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ORIGINAL ARTICLE
Year : 2019  |  Volume : 12  |  Issue : 10  |  Page : 463-471

Prevalence and genetic divergence of Leptospira interrogans and Leptospira borgpetersenii in house rats (Rattus rattus) from Peninsular Malaysia


Institute of Biological Sciences, Faculty of Science, University of Malaya, 50603 Kuala Lumpur, Malaysia

Correspondence Address:
Hasmahzaiti Omar
Institute of Biological Sciences, Faculty of Science, University of Malaya, 50603 Kuala Lumpur
Malaysia
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Source of Support: None, Conflict of Interest: None


DOI: 10.4103/1995-7645.269906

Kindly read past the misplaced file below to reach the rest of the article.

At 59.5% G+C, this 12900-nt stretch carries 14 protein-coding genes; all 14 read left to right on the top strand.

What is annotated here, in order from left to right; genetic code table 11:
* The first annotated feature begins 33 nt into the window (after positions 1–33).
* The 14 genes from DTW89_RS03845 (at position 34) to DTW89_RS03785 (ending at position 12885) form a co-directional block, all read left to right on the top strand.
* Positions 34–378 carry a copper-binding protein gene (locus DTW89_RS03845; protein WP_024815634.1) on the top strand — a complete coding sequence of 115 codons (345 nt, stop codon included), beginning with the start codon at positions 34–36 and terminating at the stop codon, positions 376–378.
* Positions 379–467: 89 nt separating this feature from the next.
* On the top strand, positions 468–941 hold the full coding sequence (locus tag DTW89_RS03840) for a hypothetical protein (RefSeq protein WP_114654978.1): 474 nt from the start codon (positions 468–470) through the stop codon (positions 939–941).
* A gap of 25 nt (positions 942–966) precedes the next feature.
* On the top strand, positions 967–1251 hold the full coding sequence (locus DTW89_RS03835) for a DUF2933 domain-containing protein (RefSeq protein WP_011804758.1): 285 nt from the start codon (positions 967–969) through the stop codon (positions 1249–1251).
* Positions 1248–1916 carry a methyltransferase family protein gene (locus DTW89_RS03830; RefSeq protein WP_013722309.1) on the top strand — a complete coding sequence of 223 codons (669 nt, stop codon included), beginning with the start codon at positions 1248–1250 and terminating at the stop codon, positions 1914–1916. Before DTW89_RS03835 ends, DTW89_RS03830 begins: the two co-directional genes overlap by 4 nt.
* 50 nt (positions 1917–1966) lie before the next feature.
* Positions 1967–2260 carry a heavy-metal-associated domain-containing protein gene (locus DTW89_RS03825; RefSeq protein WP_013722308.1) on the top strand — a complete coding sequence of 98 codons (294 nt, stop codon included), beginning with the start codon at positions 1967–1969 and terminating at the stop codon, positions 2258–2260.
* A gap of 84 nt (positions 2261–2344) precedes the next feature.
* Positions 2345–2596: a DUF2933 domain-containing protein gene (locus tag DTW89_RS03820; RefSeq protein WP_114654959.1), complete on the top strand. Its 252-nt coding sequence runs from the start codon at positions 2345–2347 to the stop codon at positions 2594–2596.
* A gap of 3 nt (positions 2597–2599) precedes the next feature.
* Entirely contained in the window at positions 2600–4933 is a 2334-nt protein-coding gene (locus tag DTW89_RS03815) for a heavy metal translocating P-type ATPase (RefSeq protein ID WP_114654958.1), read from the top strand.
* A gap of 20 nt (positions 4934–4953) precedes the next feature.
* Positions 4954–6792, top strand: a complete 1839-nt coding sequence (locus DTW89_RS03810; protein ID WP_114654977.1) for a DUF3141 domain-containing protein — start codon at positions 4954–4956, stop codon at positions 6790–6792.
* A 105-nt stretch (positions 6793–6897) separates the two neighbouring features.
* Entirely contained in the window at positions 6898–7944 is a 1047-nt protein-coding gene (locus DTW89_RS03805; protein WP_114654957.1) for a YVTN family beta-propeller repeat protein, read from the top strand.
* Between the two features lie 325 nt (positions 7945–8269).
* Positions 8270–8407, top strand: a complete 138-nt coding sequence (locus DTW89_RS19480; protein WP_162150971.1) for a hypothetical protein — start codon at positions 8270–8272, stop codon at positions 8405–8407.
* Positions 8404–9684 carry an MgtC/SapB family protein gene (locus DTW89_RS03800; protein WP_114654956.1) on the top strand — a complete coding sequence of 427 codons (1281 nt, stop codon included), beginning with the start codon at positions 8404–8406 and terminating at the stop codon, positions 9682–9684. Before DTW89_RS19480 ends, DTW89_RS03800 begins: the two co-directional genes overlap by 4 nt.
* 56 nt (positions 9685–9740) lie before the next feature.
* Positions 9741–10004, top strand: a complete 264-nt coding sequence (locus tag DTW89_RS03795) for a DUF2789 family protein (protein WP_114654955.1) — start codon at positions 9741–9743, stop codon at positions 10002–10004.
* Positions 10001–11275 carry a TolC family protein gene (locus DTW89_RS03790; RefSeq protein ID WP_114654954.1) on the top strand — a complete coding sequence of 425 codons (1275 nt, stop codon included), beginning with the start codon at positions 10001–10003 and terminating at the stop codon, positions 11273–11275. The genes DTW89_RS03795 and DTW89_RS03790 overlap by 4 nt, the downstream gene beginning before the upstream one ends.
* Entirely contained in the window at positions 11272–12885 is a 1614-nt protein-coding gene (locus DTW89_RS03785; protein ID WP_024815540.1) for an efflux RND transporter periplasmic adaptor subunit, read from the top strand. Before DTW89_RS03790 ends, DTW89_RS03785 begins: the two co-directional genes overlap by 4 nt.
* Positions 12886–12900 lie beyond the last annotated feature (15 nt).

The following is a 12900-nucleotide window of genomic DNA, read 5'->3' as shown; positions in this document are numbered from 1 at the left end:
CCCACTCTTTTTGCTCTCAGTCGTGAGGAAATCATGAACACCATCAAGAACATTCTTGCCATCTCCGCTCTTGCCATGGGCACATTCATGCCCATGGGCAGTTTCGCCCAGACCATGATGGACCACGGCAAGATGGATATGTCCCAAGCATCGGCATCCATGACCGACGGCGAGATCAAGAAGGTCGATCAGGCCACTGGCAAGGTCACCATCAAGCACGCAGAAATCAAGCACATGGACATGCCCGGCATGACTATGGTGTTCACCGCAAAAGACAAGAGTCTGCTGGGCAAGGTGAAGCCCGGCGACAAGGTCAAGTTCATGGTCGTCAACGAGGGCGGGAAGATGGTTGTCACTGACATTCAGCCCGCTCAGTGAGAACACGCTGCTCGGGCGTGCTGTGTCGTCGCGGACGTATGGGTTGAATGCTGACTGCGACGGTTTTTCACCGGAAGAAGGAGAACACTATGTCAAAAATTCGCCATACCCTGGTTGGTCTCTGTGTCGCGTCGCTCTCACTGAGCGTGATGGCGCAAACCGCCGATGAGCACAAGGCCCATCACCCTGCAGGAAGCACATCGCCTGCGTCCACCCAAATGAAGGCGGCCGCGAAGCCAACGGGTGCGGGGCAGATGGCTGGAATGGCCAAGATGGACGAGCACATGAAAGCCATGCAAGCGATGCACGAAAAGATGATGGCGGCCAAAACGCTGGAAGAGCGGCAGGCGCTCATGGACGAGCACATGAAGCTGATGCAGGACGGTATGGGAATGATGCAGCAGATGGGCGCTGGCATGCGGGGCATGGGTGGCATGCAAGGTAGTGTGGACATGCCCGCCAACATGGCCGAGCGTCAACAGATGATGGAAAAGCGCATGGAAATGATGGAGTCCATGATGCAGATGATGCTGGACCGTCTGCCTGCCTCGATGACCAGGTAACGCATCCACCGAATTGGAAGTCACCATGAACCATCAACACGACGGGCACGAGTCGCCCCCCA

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Objective: To evaluate the prevalence and divergence of genetically identified Leptospira spp. in the population of Rattus rattus. Methods: A total of 130 rats were used in this study. The infection within the rats were screened using polymerase chain reaction (PCR)-based diagnosis, with Leptospira genus-specific 16S rRNA primer and pathogenic Leptospira spp. specific LipL32 primer, on both kidney and liver tissues of Rattus rattus to detect the presence of potential Leptospira spp. Results: Out of 130 rats studied, 51 (39.23%) individuals were positive for leptospiral DNA. Basic Local Alignment Search Tool (BLAST) and phylogenetic analysis revealed that both pathogenic Leptospira interrogans and Leptospira borgpetersenii were predominantly identified. Phylogenetically, both genes disclosed similar clustering patterns of tree topologies between the two species. Although both genes were conserved, LipL32 gene portrayed higher nucleotide divergence (5.80%) compared to the 16S rRNA gene (0.60%). Minimum-spanning network displayed several haplotypes that are unique to each species, suggesting a higher degree of subdivision between both species. As for prevalence surveillance, both adult and subadult rats were susceptible to the infection, in which males were the most susceptible. Kidney was notable as the favourable organ for colonisation of leptospires. Rats captured from fresh markets were highly infected with Leptospira spp. (54.28%) compared to those from housing areas (26.47%). Conclusions: Rattus rattus represents an important asymptomatic transmitter of pathogenic leptospires, and hence is of public health concerns.


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